Looking upstream to Ogden from Newhey
|- location||Windy Hill|
|- location||River Beal, Newhey|
Piethorne Brook and its feeder streams originate on the area of high moorland at Windy Hill on the south side of the M62 motorway close to its summit near the old boundary between Lancashire and Yorkshire. The source of the brook, and its immediate feeder stream, is beside Rock Stones Hill, at 415 metres above sea level (1360 ft.), to the south west of the telecommunications mast beside the A672 Oldham-Ripponden road. The brook has ten other feeder streams including two from Axletree Edge beyond Bleakedgate Moor, which rises to 425 metres (1400 ft), two from Millstone Moss between Green Hole Hill and Readycon Hill, rising at 445 metres (1450 ft.) and flowing down Great Whinning Gulf and Little Whinning Gulf, via Culvert Clough, into Cold Greave Brook.
Piethorne Brook feeds and flows through a series of reservoirs constructed during the 19th century. From its source, they are Norman Hill Reservoir, Piethorne Reservoir, into which Cold Greave Brook and Tom Brook flow, Kitcliffe Reservoir, and Ogden Reservoir, into which Rag Hole Brook flows. The reservoirs and Hanging Lees Reservoir and Rooden Reservoir are in the Piethorne Valley. Below Ogden Reservoir, close to Lanebottom, the brook is joined by Wickenhall Brook. It then flows under Peppermint Bridge to Haugh Lane and is culverted under the tram line (the former railway line) to its confluence with the River Beal at Two Bridges in Newhey.
A Celtic spearhead unearthed during excavations for Piethorne Reservoir provides evidence of habitation in the Bronze Age. Binns Farm dated from the 13th century was demolished to make way for the reservoir. Other farms including Piethorn and Norman Hill were mentioned in court documents or leases of 1606 and 1608. The ancient packhorse route, Rapes Highway (named after Rapes Hill) passed across the brook and its feeder streams. In the hamlet of Haugh near Newhey, residents were said to have panned for gold in the brook until the 19th century. The brook marked the end of the Shaw to Featherstall (Littleborough) turnpike road after funding from mill-owners in Crompton and Two Bridges was withdrawn. In 1851 the Piethorne Brook bridge on Shaw Road was shown as a wooden bridge, whereas the adjacent Beal bridge had been improved. In the 19th century, the brook was used in the creation of several reservoirs in the area including Norman Hill, Piethorne, Kitcliffe, Ogden, Rooden and Hanging Lees.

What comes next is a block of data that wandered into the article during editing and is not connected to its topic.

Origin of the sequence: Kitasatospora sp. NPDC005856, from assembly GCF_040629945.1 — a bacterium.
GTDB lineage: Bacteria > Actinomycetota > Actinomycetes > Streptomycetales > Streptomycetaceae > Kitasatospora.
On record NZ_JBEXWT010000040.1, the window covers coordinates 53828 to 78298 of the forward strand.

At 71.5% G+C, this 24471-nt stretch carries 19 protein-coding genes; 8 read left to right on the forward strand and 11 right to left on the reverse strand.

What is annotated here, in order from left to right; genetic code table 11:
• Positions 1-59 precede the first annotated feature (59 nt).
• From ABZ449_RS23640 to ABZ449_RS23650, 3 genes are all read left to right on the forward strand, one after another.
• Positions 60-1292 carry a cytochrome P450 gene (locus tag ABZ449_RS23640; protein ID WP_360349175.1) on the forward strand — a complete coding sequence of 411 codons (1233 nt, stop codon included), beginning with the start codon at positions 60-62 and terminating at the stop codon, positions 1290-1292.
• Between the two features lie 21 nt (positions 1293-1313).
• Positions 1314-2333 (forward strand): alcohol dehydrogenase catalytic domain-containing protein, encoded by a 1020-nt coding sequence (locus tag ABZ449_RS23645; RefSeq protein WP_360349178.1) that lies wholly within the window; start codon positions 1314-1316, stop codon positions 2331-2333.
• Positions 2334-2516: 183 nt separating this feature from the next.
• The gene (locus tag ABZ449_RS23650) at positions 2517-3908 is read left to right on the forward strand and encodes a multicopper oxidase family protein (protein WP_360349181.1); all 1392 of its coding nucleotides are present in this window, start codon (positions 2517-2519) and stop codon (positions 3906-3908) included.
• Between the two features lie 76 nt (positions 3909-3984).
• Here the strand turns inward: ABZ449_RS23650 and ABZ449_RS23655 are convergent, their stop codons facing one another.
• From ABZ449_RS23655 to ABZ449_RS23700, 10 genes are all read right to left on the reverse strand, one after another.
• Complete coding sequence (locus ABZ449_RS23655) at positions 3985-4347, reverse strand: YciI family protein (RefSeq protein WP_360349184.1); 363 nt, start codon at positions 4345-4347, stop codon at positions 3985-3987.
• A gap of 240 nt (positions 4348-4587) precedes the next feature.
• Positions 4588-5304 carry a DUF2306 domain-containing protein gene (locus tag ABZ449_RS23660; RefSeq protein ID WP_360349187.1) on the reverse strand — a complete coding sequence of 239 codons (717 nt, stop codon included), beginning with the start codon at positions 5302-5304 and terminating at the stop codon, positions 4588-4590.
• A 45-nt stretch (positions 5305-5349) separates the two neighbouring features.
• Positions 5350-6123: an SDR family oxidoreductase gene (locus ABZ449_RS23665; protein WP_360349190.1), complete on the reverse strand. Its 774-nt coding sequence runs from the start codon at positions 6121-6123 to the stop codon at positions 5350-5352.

One explanation of the brook's name is that "pie" is short for magpie, and "thorne" for hawthorn, both bird and bush re common in the area. The lowest mill on the brook was called Salt Pye Cotton Mill in the 19th Century. The name "salt pye" is connected to the old packhorse routes and signifies a building, on or near a packhorse route, used for the distribution of salt from Cheshire.
Butterworth, writing in 1828, described the area above Newhey, where Piethorne Brook enters the River Beal; he wrote that "there are many woollen mills, supplied with numerous streams of water". The earliest woollen mills were established at farmhouses; Kitcliffe Farm had a fulling mill, powered by a wooden waterwheel, and some of the mill structure can still be seen. In the 19th century, larger mills were built below the brook's confluence with Wickenhall Brook, to use the waters for processing rather than power. The mills were Ogden Mill (bleaching and finishing), Wood Mill (fellmongering), Haugh Mill (woollen), Haugh Mill (cotton), and Salt Pye Mill (cotton waste spinning). Each mill, apart from Haugh Mill, had a reservoir or millpond fed by the brook; Ogden Mill had a reservoir and millpond. Another mill, Lower Two Bridges Mill, took water from the River Beal and also from the brook via the discharge from the Salt Pye Mill reservoir. The latter mill subsequently changed its name to Two Bridges Mill and, after 1919, to Coral Mill.